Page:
During the COVID-19 pandemic, the term lockdown was used for actions related to mass quarantines or stay-at-home orders.[6] The first lockdown during the pandemic was implemented in Wuhan on January 23, 2020.[7] By early April 2020, 3.9 billion people worldwide were under some form of lockdown—more than half the world's population.[8][9] By late April, around 300 million people were under lockdown in European countries, while around 200 million people were under lockdown in Latin America.[10] Nearly 300 million people, or about 90 per cent of the population, were under some form of lockdown in the United States,[11] and 1.3 billion people have been under lockdown in India.[12]

The lockdown in the Philippines started on 14 March 2020 and is one of the longest and strictest lockdowns with varying levels of community quarantine being imposed on all major islands and cities.[13][14] Similarly the lockdown in South Africa started on 27 March 2020[15] and progressed through various levels. It is also one of the strictest lockdowns in the world with cigarettes and alcohol banned throughout.[16]

Typical scenarios


Lockdown procedures vary by site and country. Generally, a lockdown means that interior and exterior doors are locked, and all students and staff must remain in their location from the time the lockdown is announced. In some locations, windows are covered, and students stand at the back of the classroom or away from windows.

Since the Columbine shooting in 1999 and the September 11, 2001 attacks, lockdown procedures in schools have been changing. Some schools direct teachers to continue with standard procedures while remaining quiet, while some recommend an active approach against threats.[17]


In prisons, the term lockdown can be defined as a course of action to control the movement of inmates. Confining all prisoners, except workers, to their cells until the end of the day is an example of a "lockdown period" in a corrections schedule.[citation needed] However a "full lockdown" is used when all prisoners are locked in their cells to prevent prison riots or unrest from spreading or during an emergency.[18]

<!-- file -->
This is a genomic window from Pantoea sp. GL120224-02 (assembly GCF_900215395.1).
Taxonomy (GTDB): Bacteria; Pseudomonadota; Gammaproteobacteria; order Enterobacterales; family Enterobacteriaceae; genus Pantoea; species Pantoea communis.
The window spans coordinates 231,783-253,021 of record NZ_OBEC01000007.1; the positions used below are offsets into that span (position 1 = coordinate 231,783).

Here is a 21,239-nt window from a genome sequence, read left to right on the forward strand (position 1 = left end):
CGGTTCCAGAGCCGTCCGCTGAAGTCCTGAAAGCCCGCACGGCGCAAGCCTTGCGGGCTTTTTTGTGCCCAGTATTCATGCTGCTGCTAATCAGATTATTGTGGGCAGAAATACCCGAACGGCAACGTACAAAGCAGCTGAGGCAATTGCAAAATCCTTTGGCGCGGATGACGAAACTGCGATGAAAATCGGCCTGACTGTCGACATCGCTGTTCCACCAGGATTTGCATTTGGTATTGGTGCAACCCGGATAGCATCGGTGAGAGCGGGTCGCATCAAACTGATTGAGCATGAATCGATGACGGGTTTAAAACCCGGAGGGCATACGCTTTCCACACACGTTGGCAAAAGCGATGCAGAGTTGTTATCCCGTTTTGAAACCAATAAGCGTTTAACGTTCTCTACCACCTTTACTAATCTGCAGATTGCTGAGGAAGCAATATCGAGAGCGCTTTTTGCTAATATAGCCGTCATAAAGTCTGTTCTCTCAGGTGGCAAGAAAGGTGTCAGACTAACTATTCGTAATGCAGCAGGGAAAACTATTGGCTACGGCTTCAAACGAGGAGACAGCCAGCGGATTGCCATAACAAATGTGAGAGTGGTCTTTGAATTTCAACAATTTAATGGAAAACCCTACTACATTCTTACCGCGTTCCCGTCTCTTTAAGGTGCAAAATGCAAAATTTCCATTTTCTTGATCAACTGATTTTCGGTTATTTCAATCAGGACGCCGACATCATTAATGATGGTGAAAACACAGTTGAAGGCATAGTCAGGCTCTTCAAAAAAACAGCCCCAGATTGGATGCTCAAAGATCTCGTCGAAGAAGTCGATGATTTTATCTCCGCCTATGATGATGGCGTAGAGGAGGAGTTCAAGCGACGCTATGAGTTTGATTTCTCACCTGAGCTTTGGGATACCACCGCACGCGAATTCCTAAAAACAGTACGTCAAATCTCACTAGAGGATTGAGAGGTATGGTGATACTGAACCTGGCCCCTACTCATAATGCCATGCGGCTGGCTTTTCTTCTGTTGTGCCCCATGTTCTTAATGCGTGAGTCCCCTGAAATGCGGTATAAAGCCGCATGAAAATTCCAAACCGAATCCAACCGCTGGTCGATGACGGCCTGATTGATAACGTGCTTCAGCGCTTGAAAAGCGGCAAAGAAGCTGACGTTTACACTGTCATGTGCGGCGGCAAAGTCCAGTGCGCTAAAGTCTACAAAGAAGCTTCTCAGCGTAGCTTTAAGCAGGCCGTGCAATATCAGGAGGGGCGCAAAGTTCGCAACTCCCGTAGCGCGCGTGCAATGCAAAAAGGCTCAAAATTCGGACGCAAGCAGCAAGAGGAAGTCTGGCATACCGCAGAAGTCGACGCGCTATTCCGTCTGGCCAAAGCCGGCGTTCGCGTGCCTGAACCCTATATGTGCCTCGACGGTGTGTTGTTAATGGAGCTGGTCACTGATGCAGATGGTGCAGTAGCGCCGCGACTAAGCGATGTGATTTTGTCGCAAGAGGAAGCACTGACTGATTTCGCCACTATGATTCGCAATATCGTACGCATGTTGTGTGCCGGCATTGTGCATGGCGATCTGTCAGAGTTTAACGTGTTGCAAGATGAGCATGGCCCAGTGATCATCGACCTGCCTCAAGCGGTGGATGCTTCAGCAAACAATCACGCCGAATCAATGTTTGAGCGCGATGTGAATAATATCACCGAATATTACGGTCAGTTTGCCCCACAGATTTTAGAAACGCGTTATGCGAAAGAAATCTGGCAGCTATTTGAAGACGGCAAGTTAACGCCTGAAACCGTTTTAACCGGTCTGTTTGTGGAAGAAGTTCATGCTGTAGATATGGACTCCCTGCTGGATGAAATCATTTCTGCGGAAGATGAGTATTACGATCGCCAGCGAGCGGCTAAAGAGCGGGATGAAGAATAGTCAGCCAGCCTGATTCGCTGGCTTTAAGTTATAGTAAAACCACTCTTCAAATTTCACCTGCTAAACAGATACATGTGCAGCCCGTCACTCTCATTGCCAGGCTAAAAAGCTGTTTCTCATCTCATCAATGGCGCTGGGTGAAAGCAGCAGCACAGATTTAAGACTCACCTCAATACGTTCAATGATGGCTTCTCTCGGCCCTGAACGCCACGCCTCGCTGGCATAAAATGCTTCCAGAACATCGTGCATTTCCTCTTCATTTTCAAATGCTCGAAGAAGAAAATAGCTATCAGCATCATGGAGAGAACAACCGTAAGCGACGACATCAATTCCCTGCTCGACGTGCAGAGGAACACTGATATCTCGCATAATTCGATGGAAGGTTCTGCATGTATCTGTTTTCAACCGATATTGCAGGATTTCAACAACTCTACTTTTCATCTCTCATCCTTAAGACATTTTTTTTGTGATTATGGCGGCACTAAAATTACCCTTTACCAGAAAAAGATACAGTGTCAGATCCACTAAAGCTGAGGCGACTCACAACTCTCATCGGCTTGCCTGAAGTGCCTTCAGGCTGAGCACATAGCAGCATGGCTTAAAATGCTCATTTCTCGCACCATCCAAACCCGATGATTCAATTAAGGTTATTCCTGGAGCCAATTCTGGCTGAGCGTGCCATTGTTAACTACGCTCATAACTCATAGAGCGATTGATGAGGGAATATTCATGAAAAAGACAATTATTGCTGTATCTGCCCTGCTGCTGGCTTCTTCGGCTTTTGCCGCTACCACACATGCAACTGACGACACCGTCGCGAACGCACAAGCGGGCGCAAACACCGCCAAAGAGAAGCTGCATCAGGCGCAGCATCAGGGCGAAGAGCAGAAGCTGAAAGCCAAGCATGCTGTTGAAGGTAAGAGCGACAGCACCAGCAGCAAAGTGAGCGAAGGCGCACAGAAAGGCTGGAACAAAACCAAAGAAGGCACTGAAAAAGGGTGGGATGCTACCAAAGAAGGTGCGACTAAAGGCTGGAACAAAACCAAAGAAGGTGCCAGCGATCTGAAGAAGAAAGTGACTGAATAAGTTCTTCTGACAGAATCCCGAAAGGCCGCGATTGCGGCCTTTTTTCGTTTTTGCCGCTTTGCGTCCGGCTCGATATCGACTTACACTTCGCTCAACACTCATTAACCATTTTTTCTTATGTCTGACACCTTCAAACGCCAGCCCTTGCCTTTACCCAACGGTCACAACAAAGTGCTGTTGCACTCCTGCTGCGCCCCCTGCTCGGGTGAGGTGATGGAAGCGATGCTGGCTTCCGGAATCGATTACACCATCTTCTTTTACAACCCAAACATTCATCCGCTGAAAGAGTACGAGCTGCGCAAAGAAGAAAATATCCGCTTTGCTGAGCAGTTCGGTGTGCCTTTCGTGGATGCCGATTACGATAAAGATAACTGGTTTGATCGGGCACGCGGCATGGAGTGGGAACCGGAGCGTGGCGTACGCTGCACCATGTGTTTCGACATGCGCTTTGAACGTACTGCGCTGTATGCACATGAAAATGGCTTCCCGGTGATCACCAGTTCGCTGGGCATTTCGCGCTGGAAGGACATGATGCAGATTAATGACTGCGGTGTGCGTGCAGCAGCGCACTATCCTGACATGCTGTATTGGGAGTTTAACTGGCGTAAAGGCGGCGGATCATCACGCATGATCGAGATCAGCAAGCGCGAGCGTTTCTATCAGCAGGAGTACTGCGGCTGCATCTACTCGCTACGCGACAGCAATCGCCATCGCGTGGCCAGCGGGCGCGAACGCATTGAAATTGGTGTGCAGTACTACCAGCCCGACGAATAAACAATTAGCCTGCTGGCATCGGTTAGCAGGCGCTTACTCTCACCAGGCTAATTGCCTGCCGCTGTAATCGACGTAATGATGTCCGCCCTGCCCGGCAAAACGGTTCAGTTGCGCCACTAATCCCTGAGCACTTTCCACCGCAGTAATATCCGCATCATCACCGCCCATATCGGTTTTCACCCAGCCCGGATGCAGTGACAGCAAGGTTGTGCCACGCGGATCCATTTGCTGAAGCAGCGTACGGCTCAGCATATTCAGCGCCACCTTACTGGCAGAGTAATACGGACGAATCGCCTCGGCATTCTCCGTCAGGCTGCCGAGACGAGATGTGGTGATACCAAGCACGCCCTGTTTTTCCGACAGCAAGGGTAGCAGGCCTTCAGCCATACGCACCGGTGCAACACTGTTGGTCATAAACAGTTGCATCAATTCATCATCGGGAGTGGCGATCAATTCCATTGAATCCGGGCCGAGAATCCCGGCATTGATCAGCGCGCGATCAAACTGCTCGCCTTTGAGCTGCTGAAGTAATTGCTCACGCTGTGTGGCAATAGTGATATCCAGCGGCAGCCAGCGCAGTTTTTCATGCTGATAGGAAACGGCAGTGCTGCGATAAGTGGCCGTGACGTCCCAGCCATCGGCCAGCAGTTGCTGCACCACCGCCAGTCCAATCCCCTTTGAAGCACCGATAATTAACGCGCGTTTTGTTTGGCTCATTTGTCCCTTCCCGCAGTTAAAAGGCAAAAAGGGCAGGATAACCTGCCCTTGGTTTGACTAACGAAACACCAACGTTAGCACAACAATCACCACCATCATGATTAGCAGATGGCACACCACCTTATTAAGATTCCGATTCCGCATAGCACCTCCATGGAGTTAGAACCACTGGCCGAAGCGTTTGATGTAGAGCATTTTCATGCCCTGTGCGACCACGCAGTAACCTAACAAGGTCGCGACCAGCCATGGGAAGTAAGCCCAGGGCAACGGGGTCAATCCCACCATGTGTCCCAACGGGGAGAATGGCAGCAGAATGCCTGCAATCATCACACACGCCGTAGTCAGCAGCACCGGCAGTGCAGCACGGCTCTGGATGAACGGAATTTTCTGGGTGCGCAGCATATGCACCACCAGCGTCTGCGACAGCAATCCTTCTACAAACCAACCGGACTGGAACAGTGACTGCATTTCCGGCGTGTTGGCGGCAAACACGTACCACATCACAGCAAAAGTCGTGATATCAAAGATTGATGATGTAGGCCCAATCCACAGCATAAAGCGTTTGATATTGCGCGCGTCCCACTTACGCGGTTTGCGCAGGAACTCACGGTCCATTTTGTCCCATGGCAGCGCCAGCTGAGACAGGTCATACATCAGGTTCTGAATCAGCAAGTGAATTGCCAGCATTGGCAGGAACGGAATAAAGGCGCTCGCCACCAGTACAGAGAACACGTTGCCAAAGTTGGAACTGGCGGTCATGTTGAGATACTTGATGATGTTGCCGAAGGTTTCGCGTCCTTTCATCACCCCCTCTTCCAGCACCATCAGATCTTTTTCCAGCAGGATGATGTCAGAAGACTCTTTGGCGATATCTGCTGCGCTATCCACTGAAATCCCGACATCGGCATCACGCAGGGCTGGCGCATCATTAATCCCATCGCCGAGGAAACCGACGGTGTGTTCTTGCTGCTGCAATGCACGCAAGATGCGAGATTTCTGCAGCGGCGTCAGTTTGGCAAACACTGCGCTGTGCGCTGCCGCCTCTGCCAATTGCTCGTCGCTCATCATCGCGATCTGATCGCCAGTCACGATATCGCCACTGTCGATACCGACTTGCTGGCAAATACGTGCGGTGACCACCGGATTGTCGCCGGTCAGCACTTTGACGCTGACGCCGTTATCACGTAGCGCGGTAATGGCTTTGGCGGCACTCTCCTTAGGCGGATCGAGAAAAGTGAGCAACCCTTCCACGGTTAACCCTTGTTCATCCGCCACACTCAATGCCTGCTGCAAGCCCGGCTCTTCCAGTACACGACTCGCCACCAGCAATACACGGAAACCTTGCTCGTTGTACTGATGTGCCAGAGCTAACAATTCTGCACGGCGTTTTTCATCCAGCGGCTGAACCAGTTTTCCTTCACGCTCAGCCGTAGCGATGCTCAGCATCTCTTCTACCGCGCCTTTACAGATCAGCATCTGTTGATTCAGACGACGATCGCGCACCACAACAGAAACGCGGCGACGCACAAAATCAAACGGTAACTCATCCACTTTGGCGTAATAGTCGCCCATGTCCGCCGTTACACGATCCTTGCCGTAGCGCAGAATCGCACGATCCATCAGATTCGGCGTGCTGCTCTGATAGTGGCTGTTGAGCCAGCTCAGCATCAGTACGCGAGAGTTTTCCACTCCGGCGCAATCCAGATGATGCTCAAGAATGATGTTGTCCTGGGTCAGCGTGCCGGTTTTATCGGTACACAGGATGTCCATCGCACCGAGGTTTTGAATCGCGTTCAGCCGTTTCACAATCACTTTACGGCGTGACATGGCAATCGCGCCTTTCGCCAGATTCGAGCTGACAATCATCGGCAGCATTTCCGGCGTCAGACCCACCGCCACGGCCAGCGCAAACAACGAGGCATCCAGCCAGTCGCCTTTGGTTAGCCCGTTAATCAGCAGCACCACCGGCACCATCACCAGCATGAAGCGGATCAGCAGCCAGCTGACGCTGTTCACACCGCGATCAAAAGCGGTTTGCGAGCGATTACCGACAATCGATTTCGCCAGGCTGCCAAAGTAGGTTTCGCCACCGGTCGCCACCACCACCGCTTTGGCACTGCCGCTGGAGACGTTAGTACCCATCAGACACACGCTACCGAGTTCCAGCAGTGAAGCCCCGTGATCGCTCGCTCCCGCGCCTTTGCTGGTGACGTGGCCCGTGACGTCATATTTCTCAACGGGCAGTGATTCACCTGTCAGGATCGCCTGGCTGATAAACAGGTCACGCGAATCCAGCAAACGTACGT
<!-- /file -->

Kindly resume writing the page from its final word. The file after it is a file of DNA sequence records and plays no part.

In US guidelines, occasions for preventing entry into a hospital may include: power failure, earthquake, flooding, fire, bomb threat, hostage crisis and active shooter.[19][20] Occasions for preventing both entry and exit from a hospital may include: external contamination, civil disturbance and abduction of an infant or child.[19][20]

Lean manufacturing process

In manufacturing, the term lockdown event refers to a continuous improvement initiative in which manufacturing in a specific area (typically a cell or specific piece of machinery) is halted in order to contain, and determine, what are the issues that are preventing the manufacture of goods from meeting quality specifications. During the lockdown event a multi-disciplinary team reviews the specific area's manufacturing processes, tooling and machine condition, to find the root cause(s) of the problem(s). Once changes to the process, or machine repairs that may include adjustments or replacement are effected, a sample run is initiated and evaluated. If the results of the validation are within the required specifications, the area lockdown is lifted and production is resumed. Follow-up sampling is conducted subsequently to ensure continuity of the lockdown results.

Newsworthy lockdowns

This article appears to be slanted towards recent events. Please try to keep recent events in historical perspective and add more content related to non-recent events. (March 2020)

In the wake of the September 11 attacks (2001), a three-day lockdown of American civilian airspace was initiated.

At the University of British Columbia (UBC) on January 30, 2008, an unknown threat was made, and the Royal Canadian Mounted Police (RCMP) issued a lockdown order on one of the buildings on campus for six hours, cordoning off the area. A campus alert was sent via email to everyone affiliated with UBC, while those in the building remained locked in it.[21][22][23]